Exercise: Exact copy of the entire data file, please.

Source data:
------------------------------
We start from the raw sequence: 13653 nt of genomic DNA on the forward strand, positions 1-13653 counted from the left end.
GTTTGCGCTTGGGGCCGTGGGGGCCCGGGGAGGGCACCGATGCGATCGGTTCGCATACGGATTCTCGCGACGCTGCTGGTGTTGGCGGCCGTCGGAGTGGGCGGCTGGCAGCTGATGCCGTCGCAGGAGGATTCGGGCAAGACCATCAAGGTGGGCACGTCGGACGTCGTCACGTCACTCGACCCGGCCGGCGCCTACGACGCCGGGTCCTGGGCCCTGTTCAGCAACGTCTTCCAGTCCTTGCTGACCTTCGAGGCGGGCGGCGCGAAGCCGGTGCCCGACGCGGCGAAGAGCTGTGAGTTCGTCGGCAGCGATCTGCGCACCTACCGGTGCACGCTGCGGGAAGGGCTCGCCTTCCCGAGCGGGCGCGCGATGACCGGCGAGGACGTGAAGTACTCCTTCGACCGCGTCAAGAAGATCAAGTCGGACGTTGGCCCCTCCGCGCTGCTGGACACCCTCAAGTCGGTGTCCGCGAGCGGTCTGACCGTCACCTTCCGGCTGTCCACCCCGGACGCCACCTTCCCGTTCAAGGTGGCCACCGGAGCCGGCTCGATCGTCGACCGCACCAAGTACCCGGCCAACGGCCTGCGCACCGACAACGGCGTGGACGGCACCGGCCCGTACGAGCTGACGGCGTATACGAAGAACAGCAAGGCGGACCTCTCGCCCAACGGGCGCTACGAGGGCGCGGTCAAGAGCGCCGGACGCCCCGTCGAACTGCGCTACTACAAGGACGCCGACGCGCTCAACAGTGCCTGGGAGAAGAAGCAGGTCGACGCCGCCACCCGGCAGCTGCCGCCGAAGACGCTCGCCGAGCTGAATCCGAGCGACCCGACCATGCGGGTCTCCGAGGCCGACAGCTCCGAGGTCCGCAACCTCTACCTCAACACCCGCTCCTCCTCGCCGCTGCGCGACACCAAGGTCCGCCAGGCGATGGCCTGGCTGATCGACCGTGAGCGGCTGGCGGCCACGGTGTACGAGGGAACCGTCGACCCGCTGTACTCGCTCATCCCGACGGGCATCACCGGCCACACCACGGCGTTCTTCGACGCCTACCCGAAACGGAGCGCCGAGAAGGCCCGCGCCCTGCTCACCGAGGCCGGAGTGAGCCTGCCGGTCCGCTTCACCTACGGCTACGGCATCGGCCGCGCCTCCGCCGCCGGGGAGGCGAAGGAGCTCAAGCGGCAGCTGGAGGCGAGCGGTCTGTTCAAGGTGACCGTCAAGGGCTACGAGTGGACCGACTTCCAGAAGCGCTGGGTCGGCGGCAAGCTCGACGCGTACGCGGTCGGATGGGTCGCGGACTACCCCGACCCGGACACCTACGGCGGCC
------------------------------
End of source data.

We start from the raw sequence: 13653 nt of genomic DNA on the forward strand, positions 1-13653 counted from the left end.
GTTTGCGCTTGGGGCCGTGGGGGCCCGGGGAGGGCACCGATGCGATCGGTTCGCATACGGATTCTCGCGACGCTGCTGGTGTTGGCGGCCGTCGGAGTGGGCGGCTGGCAGCTGATGCCGTCGCAGGAGGATTCGGGCAAGACCATCAAGGTGGGCACGTCGGACGTCGTCACGTCACTCGACCCGGCCGGCGCCTACGACGCCGGGTCCTGGGCCCTGTTCAGCAACGTCTTCCAGTCCTTGCTGACCTTCGAGGCGGGCGGCGCGAAGCCGGTGCCCGACGCGGCGAAGAGCTGTGAGTTCGTCGGCAGCGATCTGCGCACCTACCGGTGCACGCTGCGGGAAGGGCTCGCCTTCCCGAGCGGGCGCGCGATGACCGGCGAGGACGTGAAGTACTCCTTCGACCGCGTCAAGAAGATCAAGTCGGACGTTGGCCCCTCCGCGCTGCTGGACACCCTCAAGTCGGTGTCCGCGAGCGGTCTGACCGTCACCTTCCGGCTGTCCACCCCGGACGCCACCTTCCCGTTCAAGGTGGCCACCGGAGCCGGCTCGATCGTCGACCGCACCAAGTACCCGGCCAACGGCCTGCGCACCGACAACGGCGTGGACGGCACCGGCCCGTACGAGCTGACGGCGTATACGAAGAACAGCAAGGCGGACCTCTCGCCCAACGGGCGCTACGAGGGCGCGGTCAAGAGCGCCGGACGCCCCGTCGAACTGCGCTACTACAAGGACGCCGACGCGCTCAACAGTGCCTGGGAGAAGAAGCAGGTCGACGCCGCCACCCGGCAGCTGCCGCCGAAGACGCTCGCCGAGCTGAATCCGAGCGACCCGACCATGCGGGTCTCCGAGGCCGACAGCTCCGAGGTCCGCAACCTCTACCTCAACACCCGCTCCTCCTCGCCGCTGCGCGACACCAAGGTCCGCCAGGCGATGGCCTGGCTGATCGACCGTGAGCGGCTGGCGGCCACGGTGTACGAGGGAACCGTCGACCCGCTGTACTCGCTCATCCCGACGGGCATCACCGGCCACACCACGGCGTTCTTCGACGCCTACCCGAAACGGAGCGCCGAGAAGGCCCGCGCCCTGCTCACCGAGGCCGGAGTGAGCCTGCCGGTCCGCTTCACCTACGGCTACGGCATCGGCCGCGCCTCCGCCGCCGGGGAGGCGAAGGAGCTCAAGCGGCAGCTGGAGGCGAGCGGTCTGTTCAAGGTGACCGTCAAGGGCTACGAGTGGACCGACTTCCAGAAGCGCTGGGTCGGCGGCAAGCTCGACGCGTACGCGGTCGGATGGGTCGCGGACTACCCCGACCCGGACACCTACGGCGGCC